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Consider a linear ODE: $\dot{x} = A x$ where $A$ is Hurwitz, i.e. all its eigenvalues have negative real parts. Thus the system is exponentially stable. We know that there exists positive numbers $\beta$ and $\alpha$ such that $\| e^{A t} \| \leq \beta e^{-\alpha t}$ for all $t$. I see this result being used in many analysis.

My question is how to (practically) compute these values? In particular, if I pick $\alpha$ so that $ -\alpha > \max_i \Re(\lambda_i)$, where $\lambda_i$ are the eigenvalues of $A$, then how to compute a tight value for $\beta$?

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Put $A$ in Jordan canonical form: $A = U J U^{-1}$. Then $e^{At} = U e^{Jt} U^{-1}$ so $\|e^{At}\| \le \|U\| \|U^{-1}\| \|e^{Jt}\|$. Of the eigenvalues with greatest real part (say $r = \max_i \Re(\lambda_i)$), take one with the largest Jordan block (say of size $m$). Then for $t \ge 0$, $\|e^{Jt}\| \le e^{rt} \sum_{k=0}^m t^k/k!$.

EDIT: This was not quite right. It is true for sufficiently large $t$. But in general, you have to say $$ \|e^{Jt}\| \le \max_i e^{r_i t} \sum_{k=0}^{m_i} t^k/k!$$ where the $i$'th Jordan block has size $m_i$ and eigenvalue $\lambda_i$ with $r_i = \Re(\lambda_i)$.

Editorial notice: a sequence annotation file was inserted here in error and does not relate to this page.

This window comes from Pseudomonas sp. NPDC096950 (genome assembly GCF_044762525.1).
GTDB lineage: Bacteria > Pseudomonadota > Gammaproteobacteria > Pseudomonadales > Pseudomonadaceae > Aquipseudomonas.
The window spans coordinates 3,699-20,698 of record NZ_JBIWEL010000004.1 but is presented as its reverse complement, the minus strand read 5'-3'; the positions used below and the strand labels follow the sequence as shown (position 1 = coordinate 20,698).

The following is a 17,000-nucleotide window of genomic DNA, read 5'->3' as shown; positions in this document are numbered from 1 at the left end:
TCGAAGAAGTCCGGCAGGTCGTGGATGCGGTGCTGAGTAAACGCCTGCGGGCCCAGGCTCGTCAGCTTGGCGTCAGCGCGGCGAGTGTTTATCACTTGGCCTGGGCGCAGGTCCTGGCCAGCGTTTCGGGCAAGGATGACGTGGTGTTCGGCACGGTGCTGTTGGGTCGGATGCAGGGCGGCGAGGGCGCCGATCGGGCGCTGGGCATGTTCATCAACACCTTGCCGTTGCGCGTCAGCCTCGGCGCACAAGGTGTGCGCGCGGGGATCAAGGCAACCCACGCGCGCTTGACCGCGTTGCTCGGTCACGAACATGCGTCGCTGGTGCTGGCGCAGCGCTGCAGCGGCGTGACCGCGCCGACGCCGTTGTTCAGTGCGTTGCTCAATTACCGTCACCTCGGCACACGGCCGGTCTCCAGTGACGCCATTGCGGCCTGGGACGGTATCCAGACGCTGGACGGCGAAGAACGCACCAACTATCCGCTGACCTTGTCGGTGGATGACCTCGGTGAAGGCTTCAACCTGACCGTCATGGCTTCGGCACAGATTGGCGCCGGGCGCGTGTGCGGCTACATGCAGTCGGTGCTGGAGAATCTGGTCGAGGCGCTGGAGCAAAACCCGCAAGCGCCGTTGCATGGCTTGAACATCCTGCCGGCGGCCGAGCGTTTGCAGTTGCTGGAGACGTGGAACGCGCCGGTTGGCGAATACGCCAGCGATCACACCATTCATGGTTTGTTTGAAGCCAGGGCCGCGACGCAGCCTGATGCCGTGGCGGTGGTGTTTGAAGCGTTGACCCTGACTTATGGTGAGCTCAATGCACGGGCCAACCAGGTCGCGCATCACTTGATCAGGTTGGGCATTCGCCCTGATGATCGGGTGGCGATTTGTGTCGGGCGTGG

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But then we will have $p(t) e^{r t}$, where $p(t)$ is a polynomial in $t$ instead of a constant $\beta$. – Truong Nov 9 '11 at 22:12
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If there is a Jordan block of size greater than 1, yes. For example, $A = \pmatrix{-1 & 1\cr 0 & -1\cr}$ has $e^{At} = e^{-t} \pmatrix{1 & t\cr 0 & 1\cr}$ and $\|e^{At}\| \approx t e^{-t}$. Note that $p(t) e^{rt} \le \beta e^{-\alpha t}$ for all $t \ge 0$ if $r < -\alpha$, where $\beta$ is the maximum of $p(t) e^{(\alpha+r)t}$. – Robert Israel Nov 9 '11 at 22:36

I have the same problem here. What I can do is to obtain $\alpha $ and $\beta$, but I am not sure whether their values, especially the one for $\beta$, is tight or not.

At the moment my proof only concerns semi-simple matrices (but I think you can easily extend to the general case using the idea from this answer) and induced 2-norm of matrices (note the equivalence in norms). And it is easy to show that $$ \begin{align*} \left\Vert e^{At}\right\Vert _{2} & =\left\Vert e^{T^{-1}JtT}\right\Vert _{2}\\ & =\left\Vert T^{-1}e^{Jt}T\right\Vert _{2}\\ & \leq\left\Vert T^{-1}\right\Vert _{2}\left\Vert T\right\Vert _{2}\left\Vert e^{Jt}\right\Vert _{2}\\ & =\left\Vert T^{-1}\right\Vert _{2}\left\Vert T\right\Vert _{2}e^{\max_{i}\mathfrak{R}\left(\lambda_{i}\left(A\right)\right)t}\\ & \triangleq\beta e^{-\alpha t} \end{align*} $$ where $$ A=T^{-1}JT $$

It is easy to see that under this scenario $ \alpha=-\max_{i}\mathfrak{R}\left(\lambda_{i}\left(A\right)\right) $ is tight, but as I have checked $\beta=\left\Vert T^{-1}\right\Vert _{2}\left\Vert T\right\Vert _{2}$ can be way off.

It's been years since this question is posted, not sure if you have found a better answer @Truong.

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